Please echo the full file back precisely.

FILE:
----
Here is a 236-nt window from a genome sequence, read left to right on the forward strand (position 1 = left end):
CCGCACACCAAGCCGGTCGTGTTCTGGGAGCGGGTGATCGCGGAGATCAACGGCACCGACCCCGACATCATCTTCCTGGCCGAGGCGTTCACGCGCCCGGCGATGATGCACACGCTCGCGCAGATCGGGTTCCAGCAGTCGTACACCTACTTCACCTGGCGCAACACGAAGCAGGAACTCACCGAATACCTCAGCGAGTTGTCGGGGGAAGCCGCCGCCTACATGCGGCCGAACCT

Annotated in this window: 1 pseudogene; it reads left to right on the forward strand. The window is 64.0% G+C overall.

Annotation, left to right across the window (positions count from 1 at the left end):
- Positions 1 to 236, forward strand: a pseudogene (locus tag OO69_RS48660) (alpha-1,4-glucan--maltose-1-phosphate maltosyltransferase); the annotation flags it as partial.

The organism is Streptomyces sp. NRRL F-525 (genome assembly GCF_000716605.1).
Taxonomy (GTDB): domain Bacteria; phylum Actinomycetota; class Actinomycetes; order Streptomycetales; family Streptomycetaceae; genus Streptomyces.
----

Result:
Here is a 236-nt window from a genome sequence, read left to right on the forward strand (position 1 = left end):
CCGCACACCAAGCCGGTCGTGTTCTGGGAGCGGGTGATCGCGGAGATCAACGGCACCGACCCCGACATCATCTTCCTGGCCGAGGCGTTCACGCGCCCGGCGATGATGCACACGCTCGCGCAGATCGGGTTCCAGCAGTCGTACACCTACTTCACCTGGCGCAACACGAAGCAGGAACTCACCGAATACCTCAGCGAGTTGTCGGGGGAAGCCGCCGCCTACATGCGGCCGAACCT

Annotated in this window: 1 pseudogene; it reads left to right on the forward strand. The window is 64.0% G+C overall.

Annotation, left to right across the window (positions count from 1 at the left end):
- Positions 1 to 236, forward strand: a pseudogene (locus tag OO69_RS48660) (alpha-1,4-glucan--maltose-1-phosphate maltosyltransferase); the annotation flags it as partial.

The organism is Streptomyces sp. NRRL F-525 (genome assembly GCF_000716605.1).
Taxonomy (GTDB): domain Bacteria; phylum Actinomycetota; class Actinomycetes; order Streptomycetales; family Streptomycetaceae; genus Streptomyces.